In the Spotlight next week will be a group of six 5 years olds who are completing a Narrative Group at school. Narrative works on developing a child’s attention and listening, understanding, talking and social communication skills.

Meet Emilia, our week two spotlight

Each week we will put a spotlight on one of the people the SpeechRight Speech and Language Therapists have been working with. This will give an insight into the types of difficulties we support and what goes on in a speech therapy session.

Week Two Spotlight

Name: Emilia

Age: 3:2

Difficulties: Language Delay. Emilia communicates using some single, spoken words e.g. “juice” and lots of non-verbal communication e.g. pointing, reaching, looking.

Background: Emilia had an initial assessment. She showed that she understood everything that was said to her but was delayed in her development of spoken words. ‘Delayed’ meant Emilia was showing the ‘typical’ path of spoken language development but it was happening at a much later age for her.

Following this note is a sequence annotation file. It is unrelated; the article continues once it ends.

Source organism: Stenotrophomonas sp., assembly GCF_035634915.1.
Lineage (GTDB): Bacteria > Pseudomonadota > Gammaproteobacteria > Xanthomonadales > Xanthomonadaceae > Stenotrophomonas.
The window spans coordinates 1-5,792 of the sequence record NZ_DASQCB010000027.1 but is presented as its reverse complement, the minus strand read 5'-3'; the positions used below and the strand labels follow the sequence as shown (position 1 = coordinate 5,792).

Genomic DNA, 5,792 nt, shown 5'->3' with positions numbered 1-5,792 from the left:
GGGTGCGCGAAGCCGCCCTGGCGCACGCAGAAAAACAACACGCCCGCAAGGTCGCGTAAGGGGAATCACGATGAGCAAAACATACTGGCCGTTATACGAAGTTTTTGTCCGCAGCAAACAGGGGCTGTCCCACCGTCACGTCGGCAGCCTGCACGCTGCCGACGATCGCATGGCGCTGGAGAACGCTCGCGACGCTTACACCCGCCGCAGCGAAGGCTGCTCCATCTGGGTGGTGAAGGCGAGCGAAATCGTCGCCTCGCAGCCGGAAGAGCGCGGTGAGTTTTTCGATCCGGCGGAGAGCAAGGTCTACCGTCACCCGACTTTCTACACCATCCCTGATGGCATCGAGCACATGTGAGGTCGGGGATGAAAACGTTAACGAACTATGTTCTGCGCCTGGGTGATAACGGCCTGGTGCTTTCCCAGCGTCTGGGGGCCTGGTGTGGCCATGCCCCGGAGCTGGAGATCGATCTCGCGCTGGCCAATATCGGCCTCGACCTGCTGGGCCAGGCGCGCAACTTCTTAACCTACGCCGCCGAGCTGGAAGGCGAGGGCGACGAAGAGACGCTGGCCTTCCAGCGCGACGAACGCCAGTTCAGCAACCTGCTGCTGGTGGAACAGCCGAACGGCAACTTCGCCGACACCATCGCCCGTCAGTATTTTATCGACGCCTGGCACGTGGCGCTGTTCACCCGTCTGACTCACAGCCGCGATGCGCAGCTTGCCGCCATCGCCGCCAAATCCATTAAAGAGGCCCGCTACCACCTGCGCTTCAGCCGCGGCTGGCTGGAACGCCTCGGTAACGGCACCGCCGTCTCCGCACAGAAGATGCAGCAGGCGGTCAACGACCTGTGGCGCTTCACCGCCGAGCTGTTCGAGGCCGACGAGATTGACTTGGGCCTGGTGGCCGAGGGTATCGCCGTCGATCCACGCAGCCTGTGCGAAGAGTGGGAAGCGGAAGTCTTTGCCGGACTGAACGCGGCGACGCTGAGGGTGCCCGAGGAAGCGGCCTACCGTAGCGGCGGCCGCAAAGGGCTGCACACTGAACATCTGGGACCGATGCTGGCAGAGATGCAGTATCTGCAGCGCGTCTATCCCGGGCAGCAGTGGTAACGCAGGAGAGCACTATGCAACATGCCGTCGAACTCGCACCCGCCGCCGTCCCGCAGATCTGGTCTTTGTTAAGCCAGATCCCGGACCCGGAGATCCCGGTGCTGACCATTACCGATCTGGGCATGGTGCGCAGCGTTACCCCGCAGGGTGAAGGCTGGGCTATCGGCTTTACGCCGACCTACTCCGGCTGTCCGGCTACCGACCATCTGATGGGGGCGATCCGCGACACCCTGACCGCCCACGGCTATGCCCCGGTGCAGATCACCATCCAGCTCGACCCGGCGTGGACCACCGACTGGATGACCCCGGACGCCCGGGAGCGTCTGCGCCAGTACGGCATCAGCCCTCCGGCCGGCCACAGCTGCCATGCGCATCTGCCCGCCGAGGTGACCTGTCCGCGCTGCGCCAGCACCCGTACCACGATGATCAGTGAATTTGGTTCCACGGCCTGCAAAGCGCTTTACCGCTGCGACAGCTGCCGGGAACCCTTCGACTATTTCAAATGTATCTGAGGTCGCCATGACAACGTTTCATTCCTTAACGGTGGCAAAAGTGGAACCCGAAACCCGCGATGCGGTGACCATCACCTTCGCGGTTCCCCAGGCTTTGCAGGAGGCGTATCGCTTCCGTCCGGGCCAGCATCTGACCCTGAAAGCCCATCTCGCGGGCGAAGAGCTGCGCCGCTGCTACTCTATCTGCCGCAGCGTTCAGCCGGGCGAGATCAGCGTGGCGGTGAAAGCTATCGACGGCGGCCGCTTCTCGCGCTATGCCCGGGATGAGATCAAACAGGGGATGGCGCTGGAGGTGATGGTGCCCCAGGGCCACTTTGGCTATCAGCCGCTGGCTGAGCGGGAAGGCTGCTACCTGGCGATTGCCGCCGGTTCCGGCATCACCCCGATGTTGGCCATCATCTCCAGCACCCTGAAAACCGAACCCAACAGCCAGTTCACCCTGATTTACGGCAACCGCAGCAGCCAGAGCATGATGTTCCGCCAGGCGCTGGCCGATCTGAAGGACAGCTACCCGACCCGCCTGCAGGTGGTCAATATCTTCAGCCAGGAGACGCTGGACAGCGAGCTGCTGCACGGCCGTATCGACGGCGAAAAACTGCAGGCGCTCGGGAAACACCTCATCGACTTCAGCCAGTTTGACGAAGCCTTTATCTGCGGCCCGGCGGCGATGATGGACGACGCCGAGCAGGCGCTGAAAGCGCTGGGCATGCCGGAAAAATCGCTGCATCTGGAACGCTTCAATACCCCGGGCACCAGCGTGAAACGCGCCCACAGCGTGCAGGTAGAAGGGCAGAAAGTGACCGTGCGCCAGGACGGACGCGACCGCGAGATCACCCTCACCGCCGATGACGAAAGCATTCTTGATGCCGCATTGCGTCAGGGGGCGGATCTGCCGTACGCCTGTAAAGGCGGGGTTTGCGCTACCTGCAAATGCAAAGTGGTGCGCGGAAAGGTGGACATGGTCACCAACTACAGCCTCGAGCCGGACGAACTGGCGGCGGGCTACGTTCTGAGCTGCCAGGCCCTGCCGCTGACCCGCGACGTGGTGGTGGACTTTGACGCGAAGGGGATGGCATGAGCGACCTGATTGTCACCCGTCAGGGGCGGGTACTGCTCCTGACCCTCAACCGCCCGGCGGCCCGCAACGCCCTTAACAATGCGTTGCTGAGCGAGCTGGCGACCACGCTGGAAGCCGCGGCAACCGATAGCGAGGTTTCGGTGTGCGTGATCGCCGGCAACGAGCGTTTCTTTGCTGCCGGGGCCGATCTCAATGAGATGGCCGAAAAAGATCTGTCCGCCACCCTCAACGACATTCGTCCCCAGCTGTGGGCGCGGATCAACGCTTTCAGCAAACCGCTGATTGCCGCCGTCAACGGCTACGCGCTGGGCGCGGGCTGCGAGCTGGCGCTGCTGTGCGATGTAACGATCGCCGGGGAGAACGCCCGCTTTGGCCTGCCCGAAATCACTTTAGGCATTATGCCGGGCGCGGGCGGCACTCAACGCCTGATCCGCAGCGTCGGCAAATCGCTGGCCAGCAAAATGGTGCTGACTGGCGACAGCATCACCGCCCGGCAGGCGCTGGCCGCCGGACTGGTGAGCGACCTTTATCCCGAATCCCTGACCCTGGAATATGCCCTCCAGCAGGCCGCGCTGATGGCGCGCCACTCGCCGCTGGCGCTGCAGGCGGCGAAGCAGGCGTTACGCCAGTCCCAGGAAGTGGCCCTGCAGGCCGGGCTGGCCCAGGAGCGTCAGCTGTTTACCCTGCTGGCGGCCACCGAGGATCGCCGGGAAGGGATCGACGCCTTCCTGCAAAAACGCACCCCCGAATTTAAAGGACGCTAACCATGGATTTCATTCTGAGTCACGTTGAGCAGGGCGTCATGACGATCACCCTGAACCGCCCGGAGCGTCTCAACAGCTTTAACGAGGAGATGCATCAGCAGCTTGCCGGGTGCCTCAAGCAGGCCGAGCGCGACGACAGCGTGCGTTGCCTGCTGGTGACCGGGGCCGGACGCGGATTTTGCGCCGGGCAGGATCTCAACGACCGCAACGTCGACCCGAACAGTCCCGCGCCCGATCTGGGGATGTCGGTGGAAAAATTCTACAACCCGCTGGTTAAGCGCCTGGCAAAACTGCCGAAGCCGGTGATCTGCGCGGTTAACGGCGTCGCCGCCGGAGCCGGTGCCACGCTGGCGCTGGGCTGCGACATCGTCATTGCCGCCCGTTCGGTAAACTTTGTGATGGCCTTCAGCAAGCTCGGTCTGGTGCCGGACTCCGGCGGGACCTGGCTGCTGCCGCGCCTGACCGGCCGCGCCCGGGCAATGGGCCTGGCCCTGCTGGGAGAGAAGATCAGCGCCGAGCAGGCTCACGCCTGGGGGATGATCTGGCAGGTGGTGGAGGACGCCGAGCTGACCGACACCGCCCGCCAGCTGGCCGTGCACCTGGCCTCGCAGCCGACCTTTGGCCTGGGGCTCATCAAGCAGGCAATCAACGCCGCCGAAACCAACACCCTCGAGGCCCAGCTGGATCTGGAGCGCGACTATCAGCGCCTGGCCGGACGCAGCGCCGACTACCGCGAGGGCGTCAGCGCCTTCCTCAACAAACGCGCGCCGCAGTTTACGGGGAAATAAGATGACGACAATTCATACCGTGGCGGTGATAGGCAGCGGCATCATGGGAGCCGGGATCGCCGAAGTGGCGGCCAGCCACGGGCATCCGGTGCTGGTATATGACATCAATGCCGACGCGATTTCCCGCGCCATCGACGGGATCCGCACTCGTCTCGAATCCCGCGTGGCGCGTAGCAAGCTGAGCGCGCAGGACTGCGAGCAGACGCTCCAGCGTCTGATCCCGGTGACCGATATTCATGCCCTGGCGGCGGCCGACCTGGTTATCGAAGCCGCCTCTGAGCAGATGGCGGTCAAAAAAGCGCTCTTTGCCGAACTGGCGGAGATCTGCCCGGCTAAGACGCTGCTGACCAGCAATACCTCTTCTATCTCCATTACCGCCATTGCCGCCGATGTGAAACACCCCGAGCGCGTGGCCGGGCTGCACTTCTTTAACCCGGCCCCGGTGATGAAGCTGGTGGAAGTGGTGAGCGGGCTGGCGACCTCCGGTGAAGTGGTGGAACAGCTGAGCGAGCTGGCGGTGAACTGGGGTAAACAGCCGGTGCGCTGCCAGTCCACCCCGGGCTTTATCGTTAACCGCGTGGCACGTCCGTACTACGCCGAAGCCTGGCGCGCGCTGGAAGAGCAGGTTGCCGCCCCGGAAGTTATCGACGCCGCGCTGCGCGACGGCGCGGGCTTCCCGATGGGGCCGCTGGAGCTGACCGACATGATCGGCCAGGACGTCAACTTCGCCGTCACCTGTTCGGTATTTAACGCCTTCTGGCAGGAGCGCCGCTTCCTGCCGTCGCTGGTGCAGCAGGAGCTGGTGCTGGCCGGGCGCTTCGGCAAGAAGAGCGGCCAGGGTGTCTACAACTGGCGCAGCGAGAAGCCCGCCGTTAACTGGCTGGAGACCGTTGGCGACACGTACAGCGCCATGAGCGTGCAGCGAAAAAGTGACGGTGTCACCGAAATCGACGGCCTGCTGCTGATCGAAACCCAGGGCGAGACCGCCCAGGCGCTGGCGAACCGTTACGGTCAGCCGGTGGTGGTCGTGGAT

Examples:

  • To request a drink, Emilia will say “juice”
  • If she sees a noisy fire-engine on the road, Emilia will look at her mum and then point to the fire-engine.
  • To request a biscuit, Emilia will gesture ‘eating.’

Hearing: All assessments passed

Session: Therapy 3 with Mum, Dad, Emilia and Emma.

Emilia and her parents are taking part in Parent-Child Video Interaction Therapy. This therapy involves parents being given strategies to use within their interactions with Emilia to support her spoken language development. Parents know they have not caused Emilia’s language difficulties but there are specific strategies they can now use with her to encourage her speaking skills.